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Offline mbishara

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Re: economical (or cheap) Gps unit
« Reply #31 on: July 13, 2014, 06:45:20 am »
I think rust the cell phones work the best as long as you're using the right software.

You fixate on the satellites as well as the cellular towers, have your phone connected and play your music or audio books at the same time.

I always have it with me anyways for pictures and videos of the trip as well.


Cell Phones are the cheapest. Most of us have them, and they have decent GPS programs avalaible for them. I use mine with a handlebar clamp. Works like a dream.

Offline mbishara

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Re: economical (or cheap) Gps unit
« Reply #32 on: July 13, 2014, 06:50:05 am »
The funny thing is that you can also get the Garmin or Tom in your cell phone as well. They're just mapping softwares and they're catching up to the times now. Cell phones do more today than what they used to when these stabs shone gps units started to show up in the market.

Cell Phone.

GPS maps are behind the times, where as google on a phone not only is pin point accurate with daily construction zones, road changes, brand new roads, but gmaps even tells you current traffic situation ahead of you in real time...that moment!

And there are phone apps that allow the phone to banigate whether there is cell signal or not.

My Garmin Zumo nor the 550  has anything over my phone, and its amazing when I use them side by side.  I'll never sucker up to garmin ever EVER again

Offline mbishara

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Re: economical (or cheap) Gps unit
« Reply #33 on: July 13, 2014, 06:53:13 am »
Google Maps needs a data plan but you can download Tom or any other mapping software that has the maps that you need pre-loaded so no data necessary while roaming.

When I'm in my home area I use Google maps because of its integration with everything (hot links when you Vick on an address, etc.). But when I'm roaming I load my Tom Tom and shut off my data

Cell Phone.

GPS maps are behind the times, where as google on a phone not only is pin point accurate with daily construction zones, road changes, brand new roads, but gmaps even tells you current traffic situation ahead of you in real time...that moment!

And there are phone apps that allow the phone to banigate whether there is cell signal or not.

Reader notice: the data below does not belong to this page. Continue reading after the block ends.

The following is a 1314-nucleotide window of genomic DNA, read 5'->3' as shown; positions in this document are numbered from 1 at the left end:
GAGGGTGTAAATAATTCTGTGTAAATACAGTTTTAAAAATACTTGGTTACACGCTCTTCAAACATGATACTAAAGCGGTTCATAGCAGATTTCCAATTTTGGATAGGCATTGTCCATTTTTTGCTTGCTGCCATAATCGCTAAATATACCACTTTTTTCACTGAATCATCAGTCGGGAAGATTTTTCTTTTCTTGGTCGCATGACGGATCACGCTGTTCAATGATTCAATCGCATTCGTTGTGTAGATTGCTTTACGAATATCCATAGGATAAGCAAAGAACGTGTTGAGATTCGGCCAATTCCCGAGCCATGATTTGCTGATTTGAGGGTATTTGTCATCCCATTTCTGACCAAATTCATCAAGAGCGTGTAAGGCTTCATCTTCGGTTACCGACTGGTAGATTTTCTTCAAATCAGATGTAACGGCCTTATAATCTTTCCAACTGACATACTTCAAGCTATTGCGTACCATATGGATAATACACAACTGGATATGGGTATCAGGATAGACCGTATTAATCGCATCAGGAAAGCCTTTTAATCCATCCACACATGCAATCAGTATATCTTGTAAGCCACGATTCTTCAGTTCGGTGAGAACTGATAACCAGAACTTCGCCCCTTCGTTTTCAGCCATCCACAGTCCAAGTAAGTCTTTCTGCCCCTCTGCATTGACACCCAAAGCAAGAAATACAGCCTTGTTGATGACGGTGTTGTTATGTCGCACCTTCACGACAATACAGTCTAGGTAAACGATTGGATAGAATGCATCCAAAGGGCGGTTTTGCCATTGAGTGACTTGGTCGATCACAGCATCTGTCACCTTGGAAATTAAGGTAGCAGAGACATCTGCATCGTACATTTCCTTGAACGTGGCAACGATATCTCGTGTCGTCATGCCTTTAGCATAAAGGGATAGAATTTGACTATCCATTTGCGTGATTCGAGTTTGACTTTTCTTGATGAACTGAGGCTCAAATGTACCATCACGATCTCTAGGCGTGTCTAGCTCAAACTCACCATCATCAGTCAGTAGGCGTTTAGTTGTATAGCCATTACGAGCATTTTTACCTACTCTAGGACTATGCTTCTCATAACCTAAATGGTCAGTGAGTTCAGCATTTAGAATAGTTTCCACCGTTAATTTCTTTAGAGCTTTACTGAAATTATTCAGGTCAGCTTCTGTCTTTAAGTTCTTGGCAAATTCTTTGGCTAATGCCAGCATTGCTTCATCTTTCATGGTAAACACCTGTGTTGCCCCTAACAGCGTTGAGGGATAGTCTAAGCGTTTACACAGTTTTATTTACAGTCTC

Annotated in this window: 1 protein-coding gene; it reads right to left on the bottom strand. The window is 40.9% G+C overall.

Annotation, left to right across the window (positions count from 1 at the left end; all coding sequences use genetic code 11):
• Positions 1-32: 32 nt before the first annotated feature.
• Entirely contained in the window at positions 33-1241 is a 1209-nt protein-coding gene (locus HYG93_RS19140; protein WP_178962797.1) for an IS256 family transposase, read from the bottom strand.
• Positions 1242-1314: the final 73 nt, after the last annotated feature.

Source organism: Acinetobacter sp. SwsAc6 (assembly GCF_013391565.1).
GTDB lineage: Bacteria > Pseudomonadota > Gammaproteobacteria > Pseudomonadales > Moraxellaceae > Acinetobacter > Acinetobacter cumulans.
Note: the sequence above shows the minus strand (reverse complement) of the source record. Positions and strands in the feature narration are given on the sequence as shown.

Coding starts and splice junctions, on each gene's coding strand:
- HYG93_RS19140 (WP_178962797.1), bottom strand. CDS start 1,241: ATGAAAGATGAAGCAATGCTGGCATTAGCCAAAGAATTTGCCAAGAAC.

My Garmin Zumo nor the 550  has anything over my phone, and its amazing when I use them side by side.  I'll never sucker up to garmin ever EVER again


Steve,
I'm with you about Garmin. About fed up.
But, my problem is I'm on a 300 mb/mo data plan...
If you use your cell's gps, aren't you required to turn data on, and doesn't it have to use data to work?
Or does the app get around that?

Friend of mine recently started using a 7" android tablet and a mount on his bike.
Had an initial issue with the first app's gps only working if he was stopped...not moving.
(That was a lot of help...)
But a different app cured that.

But, it frequently shuts down when he's riding.
I think it's the shock...
But it will work.

Offline mbishara

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Re: economical (or cheap) Gps unit
« Reply #34 on: July 13, 2014, 06:55:50 am »
Very good point. Sorry rust I'm a huge cell phone advocate but my Android has an option for higher sensitivity to use with your gloves. It works like a charm. Not sure if the phones can do the same thing or not though.

if you are looking at car gps, make sure they can work with a glove on.
i run an old tomtom, with the latest rider software, works well. wish sunlight visability was better, but its old as heck.

Offline C14lvr

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Re: economical (or cheap) Gps unit
« Reply #35 on: July 13, 2014, 12:46:08 pm »
I just ordered a new TomTom Rider... $359 free shipping.
Supposed to be here tomorrow.
Fingers are crossed it will work well for me.
My first Tom tom.
Been using a Garmin Nuvi...sick of it.